RPA vs BPA: the differences compared

RPA: robotic process automation. Software that automates business processes using software bots.

BPA: business process automation. Software that automates business processes using specified rules.

RPA vs BPA. They sound similar, and on a practical level, many argue that they’re the same. But for the technologies to have different names, they must have differences, right?

So, RPA vs BPA: how do they compare?

Robotic process automation

Before comparing the differences between RPA and BPA, it’s worth outlining the two sides of the comparison. Robotic process automation is software that automates tasks on the user interface level. This means that it uses systems and computers the same way a human does. It goes through the desktop to open applications, move data, and so on.

The name RPA comes from the idea that your human team members are passing their routine, predictable tasks to a robot to handle. (Note: this is not a real, physical robot, but software bots. I.e., a program on a computer that supports or simulates human work.)

RPA, despite using software bots, still also relies on following ‘if’ type rules. However, it can learn these rules by monitoring user interactions on a screen, rather than needing explicit programming. It also doesn’t rely on back-end integrations into multiple systems. So, because it works through the user interface in this way, it can seem more intuitive and work around some restrictions BPA cannot.

Business process automation

On the other side of the RPA vs BPA comparison is business process automation. BPA is an older term and type of automation than RPA, but that doesn’t mean it’s inferior.

Business process automation does exactly as the name suggests: it automates business processes. There aren’t fancy ‘robots’; there isn’t the suggestion of artificial intelligence. It’s a powerful task automation tool there to perform continuous, in-the-background jobs.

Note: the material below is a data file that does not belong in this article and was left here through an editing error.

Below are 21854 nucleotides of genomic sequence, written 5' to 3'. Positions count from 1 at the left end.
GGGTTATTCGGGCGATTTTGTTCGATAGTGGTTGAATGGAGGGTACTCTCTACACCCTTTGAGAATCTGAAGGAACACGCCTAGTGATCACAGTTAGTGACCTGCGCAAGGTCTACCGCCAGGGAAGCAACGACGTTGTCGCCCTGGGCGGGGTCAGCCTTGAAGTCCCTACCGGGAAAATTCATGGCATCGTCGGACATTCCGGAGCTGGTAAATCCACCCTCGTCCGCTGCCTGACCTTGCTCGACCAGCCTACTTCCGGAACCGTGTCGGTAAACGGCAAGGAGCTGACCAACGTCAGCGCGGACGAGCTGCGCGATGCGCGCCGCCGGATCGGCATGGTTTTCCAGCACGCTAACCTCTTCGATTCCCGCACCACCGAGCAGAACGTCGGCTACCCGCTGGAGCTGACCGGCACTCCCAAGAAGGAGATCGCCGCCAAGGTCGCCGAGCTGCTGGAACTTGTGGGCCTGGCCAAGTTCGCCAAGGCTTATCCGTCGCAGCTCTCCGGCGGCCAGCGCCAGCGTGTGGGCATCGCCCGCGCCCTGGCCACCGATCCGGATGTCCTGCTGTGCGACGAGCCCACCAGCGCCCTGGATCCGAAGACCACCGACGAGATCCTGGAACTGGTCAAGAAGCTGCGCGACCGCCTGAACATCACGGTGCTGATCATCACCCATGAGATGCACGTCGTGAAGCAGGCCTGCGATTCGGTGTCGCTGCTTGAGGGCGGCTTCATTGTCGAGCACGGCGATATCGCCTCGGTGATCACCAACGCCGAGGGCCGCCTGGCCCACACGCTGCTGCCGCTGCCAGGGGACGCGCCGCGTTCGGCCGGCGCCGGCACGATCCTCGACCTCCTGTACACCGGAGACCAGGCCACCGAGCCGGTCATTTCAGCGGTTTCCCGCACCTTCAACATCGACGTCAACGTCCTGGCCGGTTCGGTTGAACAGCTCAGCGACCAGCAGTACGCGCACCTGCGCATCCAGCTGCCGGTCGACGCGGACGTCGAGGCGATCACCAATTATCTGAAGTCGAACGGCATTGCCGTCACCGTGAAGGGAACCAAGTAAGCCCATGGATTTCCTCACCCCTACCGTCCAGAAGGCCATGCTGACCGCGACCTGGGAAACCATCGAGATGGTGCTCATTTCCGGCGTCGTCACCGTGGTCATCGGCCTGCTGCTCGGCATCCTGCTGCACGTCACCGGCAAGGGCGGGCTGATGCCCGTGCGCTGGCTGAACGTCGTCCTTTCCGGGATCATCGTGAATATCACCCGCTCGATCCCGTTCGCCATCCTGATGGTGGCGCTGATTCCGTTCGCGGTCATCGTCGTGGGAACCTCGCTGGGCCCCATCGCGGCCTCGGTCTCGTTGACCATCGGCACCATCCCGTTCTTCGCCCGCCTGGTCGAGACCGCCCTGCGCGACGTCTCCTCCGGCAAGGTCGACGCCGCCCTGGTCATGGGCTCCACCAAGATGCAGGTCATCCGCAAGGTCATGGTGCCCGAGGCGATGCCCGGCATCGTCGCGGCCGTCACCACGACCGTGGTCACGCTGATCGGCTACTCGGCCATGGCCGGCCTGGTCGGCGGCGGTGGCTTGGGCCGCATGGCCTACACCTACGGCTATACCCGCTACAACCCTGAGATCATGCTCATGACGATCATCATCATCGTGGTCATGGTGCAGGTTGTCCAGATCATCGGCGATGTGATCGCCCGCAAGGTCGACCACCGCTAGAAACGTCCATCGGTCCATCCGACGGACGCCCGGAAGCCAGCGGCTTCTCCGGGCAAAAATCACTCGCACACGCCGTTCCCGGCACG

Business process automation can automate single tasks or entire workflows, with multiple connections, ‘if’ branches, and triggered actions.

Typically, you would perform an analysis of your processes before using BPA on them. Any that are not efficient or broken need to be fixed before BPA can apply to them. It works using rules that you specify — meaning that it’s not out-of-the-box software, but more like a platform for you to automate the tasks you need to automate.

RPA vs BPA – a side-by-side comparison

So, with the sides of the RPA vs BPA outlined, let’s compare the differences:

RPA – robotic process automationBPA – business process automation
Imitates human tasksAutomates workflows/multistep processes
Works via the user interfaceWorks using integrations and APIs with various systems
Uses software botsUses if statements
Newer term/type of task automationTraditional term/ type of task automation
Typically costs hundreds of thousands to deployTypically a low-cost automation solution


Really, when it comes down to it, comparing RPA and BPA is comparing apples to apples. Ultimately, both are a form of task automation. Both handle repetitive, predictable tasks.

The only major differences are the cost, and how each software goes about automating its assigned tasks.

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